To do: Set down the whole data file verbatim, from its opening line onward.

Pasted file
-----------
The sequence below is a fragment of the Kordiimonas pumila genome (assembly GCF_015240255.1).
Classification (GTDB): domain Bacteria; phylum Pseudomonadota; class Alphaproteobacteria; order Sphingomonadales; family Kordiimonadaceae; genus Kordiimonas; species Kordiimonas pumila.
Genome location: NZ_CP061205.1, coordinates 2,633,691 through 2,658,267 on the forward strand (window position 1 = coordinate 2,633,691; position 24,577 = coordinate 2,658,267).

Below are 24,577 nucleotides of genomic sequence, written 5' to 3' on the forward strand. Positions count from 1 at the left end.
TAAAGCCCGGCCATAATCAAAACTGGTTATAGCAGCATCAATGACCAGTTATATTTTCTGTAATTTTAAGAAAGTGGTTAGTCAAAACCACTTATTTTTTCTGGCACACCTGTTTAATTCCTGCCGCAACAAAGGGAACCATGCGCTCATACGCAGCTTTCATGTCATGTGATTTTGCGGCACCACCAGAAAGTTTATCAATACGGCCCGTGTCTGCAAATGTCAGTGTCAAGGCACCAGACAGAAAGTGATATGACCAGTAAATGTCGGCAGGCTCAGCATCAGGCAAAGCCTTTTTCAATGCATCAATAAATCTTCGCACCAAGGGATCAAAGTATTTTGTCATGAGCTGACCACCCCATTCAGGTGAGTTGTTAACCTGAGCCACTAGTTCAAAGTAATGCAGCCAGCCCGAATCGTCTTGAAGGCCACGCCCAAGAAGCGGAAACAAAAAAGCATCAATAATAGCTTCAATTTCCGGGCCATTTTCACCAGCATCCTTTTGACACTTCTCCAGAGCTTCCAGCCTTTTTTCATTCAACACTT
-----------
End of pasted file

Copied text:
The sequence below is a fragment of the Kordiimonas pumila genome (assembly GCF_015240255.1).
Classification (GTDB): domain Bacteria; phylum Pseudomonadota; class Alphaproteobacteria; order Sphingomonadales; family Kordiimonadaceae; genus Kordiimonas; species Kordiimonas pumila.
Genome location: NZ_CP061205.1, coordinates 2,633,691 through 2,658,267 on the forward strand (window position 1 = coordinate 2,633,691; position 24,577 = coordinate 2,658,267).

Below are 24,577 nucleotides of genomic sequence, written 5' to 3' on the forward strand. Positions count from 1 at the left end.
TAAAGCCCGGCCATAATCAAAACTGGTTATAGCAGCATCAATGACCAGTTATATTTTCTGTAATTTTAAGAAAGTGGTTAGTCAAAACCACTTATTTTTTCTGGCACACCTGTTTAATTCCTGCCGCAACAAAGGGAACCATGCGCTCATACGCAGCTTTCATGTCATGTGATTTTGCGGCACCACCAGAAAGTTTATCAATACGGCCCGTGTCTGCAAATGTCAGTGTCAAGGCACCAGACAGAAAGTGATATGACCAGTAAATGTCGGCAGGCTCAGCATCAGGCAAAGCCTTTTTCAATGCATCAATAAATCTTCGCACCAAGGGATCAAAGTATTTTGTCATGAGCTGACCACCCCATTCAGGTGAGTTGTTAACCTGAGCCACTAGTTCAAAGTAATGCAGCCAGCCCGAATCGTCTTGAAGGCCACGCCCAAGAAGCGGAAACAAAAAAGCATCAATAATAGCTTCAATTTCCGGGCCATTTTCACCAGCATCCTTTTGACACTTCTCCAGAGCTTCCAGCCTTTTTTCATTCAACACTT